Dealing with Engine Temperature Problems
Temperature Gauge Problems Initially it is important to establish whether you have an overheating problem or a temperature gauge fault. If you suspect a problem then it is a good idea to check the gauge against a thermometer that is known to be accurate. The majority of marine thermostats open at 71°C and will be fully open at 82°C. As a rule, a clean system, under moderate load should operate at the lower end of this range whilst a dirty system under a full load might operate in the upper range. Anything outside this is abnormal and should be investigated.
Overcooling Whilst the most common problem is the engine overheating, the opposite can also happen and lead to long term problems. A thermostat should have excess cooling capacity. This compensates for the inevitable decrease in cooling capacity that results from the normal gradual build-up of dirt on the heat transfer surfaces. A thermostat is fitted to avoid an over cooling problem in a clean, new system. If there is a problem, quite simply, the thermostat is not working properly. Ensure that it is of the right type and properly installed. Do not assume that just because it fits it will function correctly. There is a lot more to thermostat design than is often realised, so make sure that the thermostat functions properly by immersing it in hot water of known temperature. The easiest way is to use a pan of water on a stove with an accurate thermometer. Hold the thermostat by the flange with a pair of pliers and do not let either thermostat or thermometer rest against the bottom of the pan. The thermostat should open at the temperature marked on it and be fully open approximately 20°C higher. Malfunctioning thermostats cannot be repaired, they must be replaced.
Overheating Overheating problems can be categorised into two basic problems that either alone or in combination with one another, will create overheating:-
– Lack of Raw Water Flow Lack of raw water flow will show up as an excessive increase of the raw water temperature as the raw water passes through the cooling system. Normal temperature increase varies between different engine models but is usually in the range of 40-60°F. In other words, if incoming raw water temperature is 110°F, the outgoing water passing through the exhaust elbows will be in the range of 110-130°F. This will create surface temperatures on the elbow that will be warm but not excessively hot. So the easiest wasy to identify a raw water problem is to check whether or not the engine overheating is combined with excessive temperatures on the outlet side of the raw water system.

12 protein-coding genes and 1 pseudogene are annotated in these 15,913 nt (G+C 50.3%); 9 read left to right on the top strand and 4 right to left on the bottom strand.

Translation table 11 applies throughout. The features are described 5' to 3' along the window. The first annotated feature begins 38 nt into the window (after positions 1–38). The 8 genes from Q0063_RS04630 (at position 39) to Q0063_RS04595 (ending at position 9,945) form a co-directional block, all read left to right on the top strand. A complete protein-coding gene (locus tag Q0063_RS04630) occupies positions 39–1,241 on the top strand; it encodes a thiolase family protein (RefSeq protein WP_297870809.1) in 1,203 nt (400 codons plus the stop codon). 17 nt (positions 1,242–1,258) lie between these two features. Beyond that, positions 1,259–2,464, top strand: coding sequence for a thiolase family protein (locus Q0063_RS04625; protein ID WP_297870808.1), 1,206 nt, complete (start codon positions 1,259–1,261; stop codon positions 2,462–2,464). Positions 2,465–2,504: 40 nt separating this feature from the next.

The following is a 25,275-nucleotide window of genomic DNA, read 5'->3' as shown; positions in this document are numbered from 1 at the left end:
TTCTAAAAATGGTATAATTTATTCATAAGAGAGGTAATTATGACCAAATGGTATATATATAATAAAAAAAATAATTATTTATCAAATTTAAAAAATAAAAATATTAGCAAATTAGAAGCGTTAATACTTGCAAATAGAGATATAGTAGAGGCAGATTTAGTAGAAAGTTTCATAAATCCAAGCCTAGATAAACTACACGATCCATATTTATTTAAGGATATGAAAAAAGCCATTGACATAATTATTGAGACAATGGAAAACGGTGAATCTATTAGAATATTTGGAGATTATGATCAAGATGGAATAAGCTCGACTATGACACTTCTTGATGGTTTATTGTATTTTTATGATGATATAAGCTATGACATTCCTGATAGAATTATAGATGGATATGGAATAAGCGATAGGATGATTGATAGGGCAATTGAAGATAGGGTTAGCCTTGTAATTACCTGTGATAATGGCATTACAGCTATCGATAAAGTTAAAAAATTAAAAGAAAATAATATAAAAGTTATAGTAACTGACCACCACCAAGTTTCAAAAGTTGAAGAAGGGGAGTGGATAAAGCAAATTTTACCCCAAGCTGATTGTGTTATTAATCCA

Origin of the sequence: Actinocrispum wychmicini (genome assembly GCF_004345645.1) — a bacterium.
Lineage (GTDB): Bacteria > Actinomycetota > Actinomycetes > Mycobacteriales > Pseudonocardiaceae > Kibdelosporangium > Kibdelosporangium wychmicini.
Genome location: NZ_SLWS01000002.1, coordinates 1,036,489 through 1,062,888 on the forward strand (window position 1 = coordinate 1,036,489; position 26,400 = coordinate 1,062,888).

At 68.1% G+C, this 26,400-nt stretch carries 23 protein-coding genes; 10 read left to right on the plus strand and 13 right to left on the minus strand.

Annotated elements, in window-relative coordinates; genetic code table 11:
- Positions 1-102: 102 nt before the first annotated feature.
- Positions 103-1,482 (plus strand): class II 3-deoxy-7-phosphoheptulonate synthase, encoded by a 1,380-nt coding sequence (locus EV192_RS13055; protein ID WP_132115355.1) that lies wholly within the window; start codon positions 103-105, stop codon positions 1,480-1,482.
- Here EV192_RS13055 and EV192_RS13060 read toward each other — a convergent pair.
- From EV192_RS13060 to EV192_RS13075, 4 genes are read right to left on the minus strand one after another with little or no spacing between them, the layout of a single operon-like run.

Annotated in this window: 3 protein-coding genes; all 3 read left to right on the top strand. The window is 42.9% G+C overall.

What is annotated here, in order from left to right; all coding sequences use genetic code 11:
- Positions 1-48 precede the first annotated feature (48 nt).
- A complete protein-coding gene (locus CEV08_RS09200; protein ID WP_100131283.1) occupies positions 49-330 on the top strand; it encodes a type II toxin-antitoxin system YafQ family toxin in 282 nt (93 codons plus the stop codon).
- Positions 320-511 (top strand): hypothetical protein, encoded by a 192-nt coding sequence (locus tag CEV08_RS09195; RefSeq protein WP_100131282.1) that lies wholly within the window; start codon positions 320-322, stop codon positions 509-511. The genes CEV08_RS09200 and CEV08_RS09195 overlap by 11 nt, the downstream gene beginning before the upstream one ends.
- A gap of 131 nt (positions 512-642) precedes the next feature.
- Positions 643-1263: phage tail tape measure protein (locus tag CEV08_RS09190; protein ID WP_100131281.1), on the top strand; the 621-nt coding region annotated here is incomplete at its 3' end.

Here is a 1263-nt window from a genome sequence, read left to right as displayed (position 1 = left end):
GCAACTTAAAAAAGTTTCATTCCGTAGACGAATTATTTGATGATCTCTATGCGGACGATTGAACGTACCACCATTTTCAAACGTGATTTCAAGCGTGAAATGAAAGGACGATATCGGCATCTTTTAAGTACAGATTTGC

If the raw water side is to blame there could be three basic reasons:-
1) Pump Problems The most common pump used today is the rubber impeller pump. The impeller in this pump must never be run dry or it will be ruined. Eventually this impeller will also lose some of it’s flexibility due to old age and capacity. To be on the safe side, it is recommended that the impeller is replaced annually. If the impeller is damaged with blades missing, make sure that you find the missing blades. They could be stuck downstream from the pump interfering with proper flow. If the raw water pump is belt driven, make sure that the belt has the correct tension.
2) Restrictions on Outlet Side of Raw Water Pump These restrictions are often in the form of raw water debris accumulating on the inlet side of oil coolers and heat exchangers. Always check the units closest to the pump first and work downstream.
3) Exhaust Elbow Restriction Over time, problems with rust build up in the exhaust elbows may develop. Many exhaust elbows have several small holes in the area where the raw water enters the exhaust pipe. The orifices are designed to ensure proper water distribution at this point. Unfortunately, because of their small diameter they tend to get clogged with the rust particles that a raw-water cooled elbow gives off. Eventually, an exhaust elbow may get completely plugged up preventing raw water from entering the exhaust pipe and thereby creating a fire hazard. In an in-line engine with a single exhaust elbow, this complete blockage will automatically cause engine overheating before the exhaust overheats. This will signal a problem before a fire hazard develops. In a V-type engine however, the situation is more dangerous if one elbow becomes blocked, In this case, sufficient raw water may be able to exit through the open elbow to keep enough raw water flowing through the engine heat exchanger, The engine may not overheat but the blocked elbow and matching exhaust manifold and exhaust pipe could burn and be destroyed. It is recommended that you periodically during the season feel the exhaust elbows to make sure that they stay at a normal temperature. Clean or replace these elbows before they cause further damage. Periodic flushing of the engine with fresh water will help minimise these problems.
– Lack of Fresh Water Flow Lack of fresh water flow will show up as an increase in the temperature difference between in and outlet of heat exchanger. Most modern engines have a flow rate at a level where the temperature difference in and out on a block only system, will be in the range of 10-20°F. If manifolds are included in the fresh water system adds another 10-20°F. Most people find 60°C to be the approximate maximum temperature that they can leave their hand on without discomfort. Since fresh water temperatures normally are above 71°C, it is not practical to check this difference without special equipment.
Be careful when dealing with a suspected temperature problem, the cooling system contains hot liquid held under pressure